Rules Of The Road

Most companies will spend more on IT to comply with regulations than last year, according to a new InformationWeek Research survey. Can they wring any business value from it?

Steven Marlin, Contributor

October 4, 2003

3 Min Read

Among the biggest technical challenges in complying with rule 17a-4 is the need to index unstructured information from E-mails and instant messages, which are essentially globs of text and images interspersed with metadata tags. Conventional keyword-based document-management systems tend to catch extraneous information and return false positives. An analyst sends an E-mail to a colleague about the Ford Explorer he's just purchased, and because his firm tracks the auto industry as part of its business, the E-mail gets picked up and routed to the compliance department.

Another challenge is the sheer volume of data that has to be archived. In order to comply with 17a-4, one large retail bank maintains three years of electronic records, which amounts to 780 terabytes of unstructured information, says Bob Moore, head of Autonomy Corp.'s Aungate division, which makes electronic-monitoring software. The bank also is required to maintain the archive on nonrewritable and nonerasable media, which isn't the cheapest or fastest media available. Conventional indexing methods are useless for a database of that size, Moore says. "Once you start dealing in terabytes, there are all kinds of performance issues, such as the fact that the index itself takes up a huge volume of storage," he says.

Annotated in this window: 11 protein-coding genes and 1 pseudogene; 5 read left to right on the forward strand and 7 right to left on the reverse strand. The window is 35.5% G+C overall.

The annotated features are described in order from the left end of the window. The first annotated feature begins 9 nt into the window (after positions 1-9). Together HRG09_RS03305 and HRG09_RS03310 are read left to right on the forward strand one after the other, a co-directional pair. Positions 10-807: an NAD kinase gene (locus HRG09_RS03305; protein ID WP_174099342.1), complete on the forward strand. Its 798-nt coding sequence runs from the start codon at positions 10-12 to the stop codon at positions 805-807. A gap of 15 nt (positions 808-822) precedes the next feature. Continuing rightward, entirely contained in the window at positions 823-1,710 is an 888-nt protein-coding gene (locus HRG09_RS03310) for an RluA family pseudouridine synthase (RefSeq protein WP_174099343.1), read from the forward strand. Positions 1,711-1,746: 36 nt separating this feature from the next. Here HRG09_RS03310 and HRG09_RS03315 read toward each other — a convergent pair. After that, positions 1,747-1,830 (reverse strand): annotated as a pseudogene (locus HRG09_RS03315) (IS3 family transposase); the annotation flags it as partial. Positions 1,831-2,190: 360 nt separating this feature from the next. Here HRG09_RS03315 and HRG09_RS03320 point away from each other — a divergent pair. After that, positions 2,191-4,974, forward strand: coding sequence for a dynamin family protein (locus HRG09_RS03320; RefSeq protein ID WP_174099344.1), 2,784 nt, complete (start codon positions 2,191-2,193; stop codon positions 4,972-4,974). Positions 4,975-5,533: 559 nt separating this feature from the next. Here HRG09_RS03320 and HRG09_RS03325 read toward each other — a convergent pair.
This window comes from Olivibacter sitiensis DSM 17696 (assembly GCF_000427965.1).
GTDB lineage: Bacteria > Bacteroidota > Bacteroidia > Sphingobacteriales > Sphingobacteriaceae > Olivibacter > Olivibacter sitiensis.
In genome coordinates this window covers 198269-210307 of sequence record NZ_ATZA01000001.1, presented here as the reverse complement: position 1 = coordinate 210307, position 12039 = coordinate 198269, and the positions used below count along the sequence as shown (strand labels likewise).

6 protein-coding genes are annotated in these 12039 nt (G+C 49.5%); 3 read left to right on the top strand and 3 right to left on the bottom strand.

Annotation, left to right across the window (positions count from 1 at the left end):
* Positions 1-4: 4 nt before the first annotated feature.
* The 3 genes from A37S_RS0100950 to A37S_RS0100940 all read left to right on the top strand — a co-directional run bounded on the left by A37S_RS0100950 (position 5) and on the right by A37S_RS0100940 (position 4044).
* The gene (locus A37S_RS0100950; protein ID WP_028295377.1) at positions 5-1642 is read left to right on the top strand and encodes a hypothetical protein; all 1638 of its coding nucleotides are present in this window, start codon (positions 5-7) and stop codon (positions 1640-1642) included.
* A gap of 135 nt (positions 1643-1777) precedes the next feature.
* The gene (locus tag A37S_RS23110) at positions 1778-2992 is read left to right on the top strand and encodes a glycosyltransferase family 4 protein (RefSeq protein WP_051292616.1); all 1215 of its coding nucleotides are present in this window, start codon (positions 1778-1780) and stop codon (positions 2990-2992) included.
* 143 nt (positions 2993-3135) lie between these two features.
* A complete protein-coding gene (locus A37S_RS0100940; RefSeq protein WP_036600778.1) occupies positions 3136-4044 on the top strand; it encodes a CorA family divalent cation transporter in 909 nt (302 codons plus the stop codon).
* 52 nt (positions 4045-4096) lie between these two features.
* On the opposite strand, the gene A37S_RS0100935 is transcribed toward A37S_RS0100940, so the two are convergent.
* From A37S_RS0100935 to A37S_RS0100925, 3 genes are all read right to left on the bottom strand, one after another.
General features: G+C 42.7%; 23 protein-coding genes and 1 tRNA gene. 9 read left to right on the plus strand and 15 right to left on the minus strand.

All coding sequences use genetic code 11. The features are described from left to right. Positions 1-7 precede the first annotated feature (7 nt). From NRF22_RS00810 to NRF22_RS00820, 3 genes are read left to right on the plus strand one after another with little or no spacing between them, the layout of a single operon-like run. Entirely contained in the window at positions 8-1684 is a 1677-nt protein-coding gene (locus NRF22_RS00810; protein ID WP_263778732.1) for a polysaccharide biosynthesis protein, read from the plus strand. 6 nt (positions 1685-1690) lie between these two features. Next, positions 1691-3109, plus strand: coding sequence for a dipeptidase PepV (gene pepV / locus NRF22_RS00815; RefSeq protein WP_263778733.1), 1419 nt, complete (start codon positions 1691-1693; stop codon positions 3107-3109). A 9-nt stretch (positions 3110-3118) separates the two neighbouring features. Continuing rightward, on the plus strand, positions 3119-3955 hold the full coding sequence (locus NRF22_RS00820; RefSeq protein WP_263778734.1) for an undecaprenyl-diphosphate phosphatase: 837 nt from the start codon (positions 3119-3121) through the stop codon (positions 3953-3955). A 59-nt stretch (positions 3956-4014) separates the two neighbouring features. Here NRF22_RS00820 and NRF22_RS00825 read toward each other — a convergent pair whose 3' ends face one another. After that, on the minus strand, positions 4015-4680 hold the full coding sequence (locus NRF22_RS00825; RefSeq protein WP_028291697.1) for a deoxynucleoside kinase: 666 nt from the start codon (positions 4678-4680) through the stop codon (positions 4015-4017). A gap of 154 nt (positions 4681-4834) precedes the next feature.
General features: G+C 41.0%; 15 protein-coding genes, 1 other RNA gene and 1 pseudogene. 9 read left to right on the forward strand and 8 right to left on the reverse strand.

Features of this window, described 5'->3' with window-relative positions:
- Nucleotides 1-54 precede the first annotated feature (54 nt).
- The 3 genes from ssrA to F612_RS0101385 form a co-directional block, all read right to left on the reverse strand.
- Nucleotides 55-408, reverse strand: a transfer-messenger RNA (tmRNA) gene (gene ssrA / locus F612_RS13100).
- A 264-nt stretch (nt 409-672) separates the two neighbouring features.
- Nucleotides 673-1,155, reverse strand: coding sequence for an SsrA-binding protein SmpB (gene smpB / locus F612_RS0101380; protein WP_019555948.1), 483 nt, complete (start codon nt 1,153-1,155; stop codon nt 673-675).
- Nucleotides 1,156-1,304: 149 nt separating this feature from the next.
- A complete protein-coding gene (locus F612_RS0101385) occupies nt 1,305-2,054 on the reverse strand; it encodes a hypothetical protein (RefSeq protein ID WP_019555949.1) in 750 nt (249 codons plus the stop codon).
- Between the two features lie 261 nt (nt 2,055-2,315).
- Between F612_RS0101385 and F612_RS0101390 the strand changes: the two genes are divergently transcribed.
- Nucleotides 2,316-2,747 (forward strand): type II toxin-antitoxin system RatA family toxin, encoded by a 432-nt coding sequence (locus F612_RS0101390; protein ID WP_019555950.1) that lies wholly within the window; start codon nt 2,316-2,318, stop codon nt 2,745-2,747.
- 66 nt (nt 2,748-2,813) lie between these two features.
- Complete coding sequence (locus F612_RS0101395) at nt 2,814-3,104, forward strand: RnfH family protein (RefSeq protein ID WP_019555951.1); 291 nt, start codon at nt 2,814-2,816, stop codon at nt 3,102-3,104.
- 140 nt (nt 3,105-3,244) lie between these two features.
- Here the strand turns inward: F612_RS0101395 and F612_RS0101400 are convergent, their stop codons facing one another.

Though regulations such as Sarbanes-Oxley require CEOs to sign off on financial results, responsibility for compliance still rests foremost with their top lieutenants. Thirty-nine percent of respondents say the CIO or VP of IT is one of the chief stewards of compliance efforts, while 30% name the CFO. However, it's clear that more people have compliance as part of their jobs --30% say all employees are responsible for compliance.

"The issue has become much more on people's minds beyond those in technology," says Amy Yates, data privacy officer for the human-resources outsourcing and consulting firm Hewitt Associates. And beyond those in any particular industry. The months ahead promise more compliance concerns.

-- With Chris Murphy

Illustration By Craig LaRotonda

Contine to sidebars: Beyond Complying: The Social Security Hot Potato and Watch Out: State Mishmash Can Be Worse Than Federal Law

About the Author(s)

Never Miss a Beat: Get a snapshot of the issues affecting the IT industry straight to your inbox.

You May Also Like

More Insights